“Family” became not only a key marketing focus, but also a philosophy. “We think we have to run everything at Smugglers’ that way. We train, recruit, motivate, plan and invest, all based on our commitment to families.” What that means, he says, is there’s a generous concentration on providing family guests with experiences that go beyond the enjoyment of the physical facilities. “So when you come to Smugglers’, if you don’t want to ski today, you can go to a very special arts and crafts day as an activity. Those things are part of our programming. Kids today will be exposed to the science of snowmaking, not just through signage, but also through a well-prepared science program, where they will experience and be taught the science of snowmaking in different levels depending on their age groups.”

The team developed programs to bring families together every night, whether it’s putting on shows for them or having family karaoke nights, bingo nights or fireworks nights. Stritzler calls this the resort’s software. “When you do that,” he adds, “you have to hire the kind of people who are entertainers, then reward them based on what the families say about what they’re doing. So the lady who runs our childcare center will be rewarded on what families say about the quality of the program: What did the kids do? What did they learn? Do they want to go back? So if you think of childcare that goes beyond baby-sitting, you hire the person differently, you train the person and you reward them differently.”

By 1996, Snider had reached his retirement age and wished to sell. Stritzler decided to take the plunge. “I was too young to retire,” he says, “I didn’t want to work for someone else, and the owner was going to sell the place.” Again, his confidence in the team he had built and worked with bolstered him. With the help of Key Bank and Textron Corp., a Connecticut financial firm, plus a substantial investment of his own funds, Stritzler bought the business.

The deal closed the day before Election Day in November ’96. Following a week’s vacation in St. Croix, he returned as the new owner. “When I came back, of course, it wasn’t as if I was walking into a business the first time. The first thing I wanted to do was bring the team together and say, ‘Okay, this is ours now; we’re no longer owned by a business in Massachusetts. Let’s take advantage of that to do things the way we want to do them.’”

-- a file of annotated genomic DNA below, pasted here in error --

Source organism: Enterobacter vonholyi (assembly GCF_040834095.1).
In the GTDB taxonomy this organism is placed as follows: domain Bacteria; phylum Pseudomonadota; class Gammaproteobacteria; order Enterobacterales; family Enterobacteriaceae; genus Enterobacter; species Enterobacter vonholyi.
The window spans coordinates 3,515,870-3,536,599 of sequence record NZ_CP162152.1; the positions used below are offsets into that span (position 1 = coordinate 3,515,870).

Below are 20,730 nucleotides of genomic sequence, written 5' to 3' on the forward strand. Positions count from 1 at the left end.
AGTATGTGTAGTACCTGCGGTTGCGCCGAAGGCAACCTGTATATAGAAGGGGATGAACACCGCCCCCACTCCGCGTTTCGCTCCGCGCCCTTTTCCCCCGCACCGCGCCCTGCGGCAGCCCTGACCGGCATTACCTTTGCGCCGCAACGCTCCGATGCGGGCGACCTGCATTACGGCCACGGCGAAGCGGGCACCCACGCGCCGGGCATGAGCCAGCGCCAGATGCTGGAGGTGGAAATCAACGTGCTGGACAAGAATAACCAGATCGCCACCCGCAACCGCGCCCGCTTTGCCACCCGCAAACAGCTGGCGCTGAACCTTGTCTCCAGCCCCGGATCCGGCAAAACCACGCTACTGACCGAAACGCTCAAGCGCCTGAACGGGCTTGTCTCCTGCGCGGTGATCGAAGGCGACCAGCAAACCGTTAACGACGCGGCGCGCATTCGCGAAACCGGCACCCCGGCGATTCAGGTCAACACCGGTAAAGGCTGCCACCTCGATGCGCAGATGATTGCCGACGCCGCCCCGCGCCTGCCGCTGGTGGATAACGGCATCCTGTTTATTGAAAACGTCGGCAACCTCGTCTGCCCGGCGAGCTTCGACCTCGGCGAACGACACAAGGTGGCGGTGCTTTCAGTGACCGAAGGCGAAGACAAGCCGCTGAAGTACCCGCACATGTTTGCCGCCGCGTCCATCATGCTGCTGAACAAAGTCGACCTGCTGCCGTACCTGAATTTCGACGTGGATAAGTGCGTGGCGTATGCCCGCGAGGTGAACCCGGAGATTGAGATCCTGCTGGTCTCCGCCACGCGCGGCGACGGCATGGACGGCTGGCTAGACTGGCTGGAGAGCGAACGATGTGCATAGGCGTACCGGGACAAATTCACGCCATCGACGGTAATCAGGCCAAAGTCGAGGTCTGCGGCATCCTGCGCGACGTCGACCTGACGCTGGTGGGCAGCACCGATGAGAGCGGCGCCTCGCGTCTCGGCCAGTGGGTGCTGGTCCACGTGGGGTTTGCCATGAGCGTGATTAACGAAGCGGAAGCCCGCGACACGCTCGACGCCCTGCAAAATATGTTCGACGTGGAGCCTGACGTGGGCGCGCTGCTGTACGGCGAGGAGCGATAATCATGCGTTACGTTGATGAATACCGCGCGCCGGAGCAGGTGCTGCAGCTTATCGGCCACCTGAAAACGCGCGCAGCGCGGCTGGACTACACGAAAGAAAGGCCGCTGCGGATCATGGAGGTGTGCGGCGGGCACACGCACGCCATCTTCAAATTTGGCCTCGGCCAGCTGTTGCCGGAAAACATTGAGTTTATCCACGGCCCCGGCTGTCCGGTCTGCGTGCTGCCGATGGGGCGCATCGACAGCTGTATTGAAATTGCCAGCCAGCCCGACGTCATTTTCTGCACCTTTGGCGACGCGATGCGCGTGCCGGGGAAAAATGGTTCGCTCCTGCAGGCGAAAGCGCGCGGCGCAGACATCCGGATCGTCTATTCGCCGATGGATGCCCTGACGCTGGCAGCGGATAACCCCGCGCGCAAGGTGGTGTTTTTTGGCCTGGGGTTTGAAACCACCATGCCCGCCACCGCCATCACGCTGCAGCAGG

Since then a lot of thought has gone into structuring the business to take advantage of the future. “We’ve pulled together a nice plan we’ve begun to implement, done some personnel things I thought were important, put in some new systems, and I hope we’re treating people better. Because success has nothing to do with how many lifts you have or how much snowmaking you have. It’s based on whether the people who work for you feel respected or not, and if they do, you can compete.”

Marclay Davis

Smugglers’ Notch Resort owns 1,000 acres of land, as well as recreational rights to 3,000 acres from the state. “We are not a rapid developer,” says Bill Stritzler. “We grow at 3 to 5 percent a year.” Pictured: Marclay Davis in the sports shop.

Programs include skiing, snowboarding and top-notch instruction, plus a whole menu of non-skiing activities like art classes, high-tech tubing, horseback riding, massages, night snowmobile tours and a teen center called The Outer Limits at The Yurt. There’s even a study hall program for children 7 to 17 who need to keep up with class work while on vacation. Mogul Mouse, the mountain mascot, is everywhere.

To staff this, the resort employs 130 people year-round, and numbers swell in summer to about 450 and as high as 900 in the winter. In addition to the 1,000 acres of owned land, there are recreational rights to 3,000 acres of land from the state. “We are not a rapid developer,” Stritzler says, “but a kind of steady-as-she-goes developer. We grow at 3 to 5 percent a year.” All the growth plans center on family business. In the works is development of a 20-year vision toward the creation of an educational and working farm for families. There’s also a plan for a family North Woods educational and experiential center, which would be supported by vacation homes for people. The idea is to offer something for children from 6 months to 80, Stritzler says.

When he’s not at work, Stritzler enjoys watching football on television. He and Vi are wine hobbyists — amateur collectors and tasters. He is active in community affairs, serving as chairman of Copley Health Systems, a member of the Vermont Public Television board of directors, a trustee on the Johnson State College Foundation board and a board member of the Vermont Economic Progress Council, which Gov. Howard Dean appointed to allocate tax credits and develop a plan for the state’s economic future. Smugglers’ also encourages employees to participate in the community and pays hourly workers for time spent at community board meetings during the business day. “Anything we can do to encourage people — policy, practices and, I hope, example — makes that happen.”

One policy recently rewarded is Smugglers’ commitment to the environment, which was recognized by the Governor’s Awards for Environmental Excellence in Pollution Prevention. Ongoing programs include a construction scrap reuse program, recycling of freon and paint thinners and the use of low- VOC (volatile organic compounds) based paints and coatings. Future development plans are based on leaving large amounts of open space and clustering.

“We have a lot of respect for our land,” says Stritzler, “because we think, yes, you can do it because you like the environment. But also, people from New York don’t want to come to Vermont and find New York!”

Virginia Lindauer Simmon is a free-lance writer and editor who lives with her cat, Moneypenney, in Colchester, Vt. Her work has appeared in national, regional and local publications.